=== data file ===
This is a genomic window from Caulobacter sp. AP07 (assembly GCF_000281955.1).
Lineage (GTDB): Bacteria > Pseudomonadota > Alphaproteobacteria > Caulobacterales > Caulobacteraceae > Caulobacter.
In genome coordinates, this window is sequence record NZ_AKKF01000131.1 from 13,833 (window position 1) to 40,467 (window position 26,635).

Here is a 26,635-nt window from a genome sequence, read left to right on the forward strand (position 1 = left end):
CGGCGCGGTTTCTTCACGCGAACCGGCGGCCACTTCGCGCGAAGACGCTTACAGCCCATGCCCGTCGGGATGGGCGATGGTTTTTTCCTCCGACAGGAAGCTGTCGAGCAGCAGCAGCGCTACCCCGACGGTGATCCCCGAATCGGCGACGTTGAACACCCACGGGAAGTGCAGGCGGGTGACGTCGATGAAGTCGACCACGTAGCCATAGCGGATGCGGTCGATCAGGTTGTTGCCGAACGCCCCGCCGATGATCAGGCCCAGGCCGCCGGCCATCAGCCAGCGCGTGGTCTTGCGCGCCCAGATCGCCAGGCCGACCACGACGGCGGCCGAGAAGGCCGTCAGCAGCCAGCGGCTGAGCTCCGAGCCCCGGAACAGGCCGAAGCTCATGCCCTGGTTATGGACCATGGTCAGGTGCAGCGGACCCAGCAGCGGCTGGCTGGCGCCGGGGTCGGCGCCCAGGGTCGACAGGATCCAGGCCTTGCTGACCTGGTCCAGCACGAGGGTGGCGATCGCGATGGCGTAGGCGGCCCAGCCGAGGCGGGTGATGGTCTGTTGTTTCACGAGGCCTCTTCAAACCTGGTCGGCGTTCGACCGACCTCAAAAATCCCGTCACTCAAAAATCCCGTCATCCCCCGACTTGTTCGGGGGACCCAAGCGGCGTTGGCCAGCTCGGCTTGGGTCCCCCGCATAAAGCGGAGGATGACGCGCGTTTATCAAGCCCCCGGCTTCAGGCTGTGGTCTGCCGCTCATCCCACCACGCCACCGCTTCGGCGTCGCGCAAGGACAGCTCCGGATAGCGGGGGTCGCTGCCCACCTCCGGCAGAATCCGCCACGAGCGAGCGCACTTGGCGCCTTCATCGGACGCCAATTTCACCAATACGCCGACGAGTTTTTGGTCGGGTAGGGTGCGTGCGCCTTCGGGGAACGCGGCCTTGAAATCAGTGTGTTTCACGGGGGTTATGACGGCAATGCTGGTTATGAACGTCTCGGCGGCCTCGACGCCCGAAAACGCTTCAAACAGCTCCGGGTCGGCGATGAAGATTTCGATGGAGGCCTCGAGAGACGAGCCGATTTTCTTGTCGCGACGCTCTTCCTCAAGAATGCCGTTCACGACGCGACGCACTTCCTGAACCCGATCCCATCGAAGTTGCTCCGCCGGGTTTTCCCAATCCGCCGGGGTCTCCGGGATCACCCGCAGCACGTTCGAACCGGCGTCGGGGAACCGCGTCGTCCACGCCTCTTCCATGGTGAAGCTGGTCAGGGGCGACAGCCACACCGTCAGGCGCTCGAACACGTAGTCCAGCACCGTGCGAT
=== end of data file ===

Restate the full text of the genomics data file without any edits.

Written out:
This is a genomic window from Caulobacter sp. AP07 (assembly GCF_000281955.1).
Lineage (GTDB): Bacteria > Pseudomonadota > Alphaproteobacteria > Caulobacterales > Caulobacteraceae > Caulobacter.
In genome coordinates, this window is sequence record NZ_AKKF01000131.1 from 13,833 (window position 1) to 40,467 (window position 26,635).

Here is a 26,635-nt window from a genome sequence, read left to right on the forward strand (position 1 = left end):
CGGCGCGGTTTCTTCACGCGAACCGGCGGCCACTTCGCGCGAAGACGCTTACAGCCCATGCCCGTCGGGATGGGCGATGGTTTTTTCCTCCGACAGGAAGCTGTCGAGCAGCAGCAGCGCTACCCCGACGGTGATCCCCGAATCGGCGACGTTGAACACCCACGGGAAGTGCAGGCGGGTGACGTCGATGAAGTCGACCACGTAGCCATAGCGGATGCGGTCGATCAGGTTGTTGCCGAACGCCCCGCCGATGATCAGGCCCAGGCCGCCGGCCATCAGCCAGCGCGTGGTCTTGCGCGCCCAGATCGCCAGGCCGACCACGACGGCGGCCGAGAAGGCCGTCAGCAGCCAGCGGCTGAGCTCCGAGCCCCGGAACAGGCCGAAGCTCATGCCCTGGTTATGGACCATGGTCAGGTGCAGCGGACCCAGCAGCGGCTGGCTGGCGCCGGGGTCGGCGCCCAGGGTCGACAGGATCCAGGCCTTGCTGACCTGGTCCAGCACGAGGGTGGCGATCGCGATGGCGTAGGCGGCCCAGCCGAGGCGGGTGATGGTCTGTTGTTTCACGAGGCCTCTTCAAACCTGGTCGGCGTTCGACCGACCTCAAAAATCCCGTCACTCAAAAATCCCGTCATCCCCCGACTTGTTCGGGGGACCCAAGCGGCGTTGGCCAGCTCGGCTTGGGTCCCCCGCATAAAGCGGAGGATGACGCGCGTTTATCAAGCCCCCGGCTTCAGGCTGTGGTCTGCCGCTCATCCCACCACGCCACCGCTTCGGCGTCGCGCAAGGACAGCTCCGGATAGCGGGGGTCGCTGCCCACCTCCGGCAGAATCCGCCACGAGCGAGCGCACTTGGCGCCTTCATCGGACGCCAATTTCACCAATACGCCGACGAGTTTTTGGTCGGGTAGGGTGCGTGCGCCTTCGGGGAACGCGGCCTTGAAATCAGTGTGTTTCACGGGGGTTATGACGGCAATGCTGGTTATGAACGTCTCGGCGGCCTCGACGCCCGAAAACGCTTCAAACAGCTCCGGGTCGGCGATGAAGATTTCGATGGAGGCCTCGAGAGACGAGCCGATTTTCTTGTCGCGACGCTCTTCCTCAAGAATGCCGTTCACGACGCGACGCACTTCCTGAACCCGATCCCATCGAAGTTGCTCCGCCGGGTTTTCCCAATCCGCCGGGGTCTCCGGGATCACCCGCAGCACGTTCGAACCGGCGTCGGGGAACCGCGTCGTCCACGCCTCTTCCATGGTGAAGCTGGTCAGGGGCGACAGCCACACCGTCAGGCGCTCGAACACGTAGTCCAGCACCGTGCGAT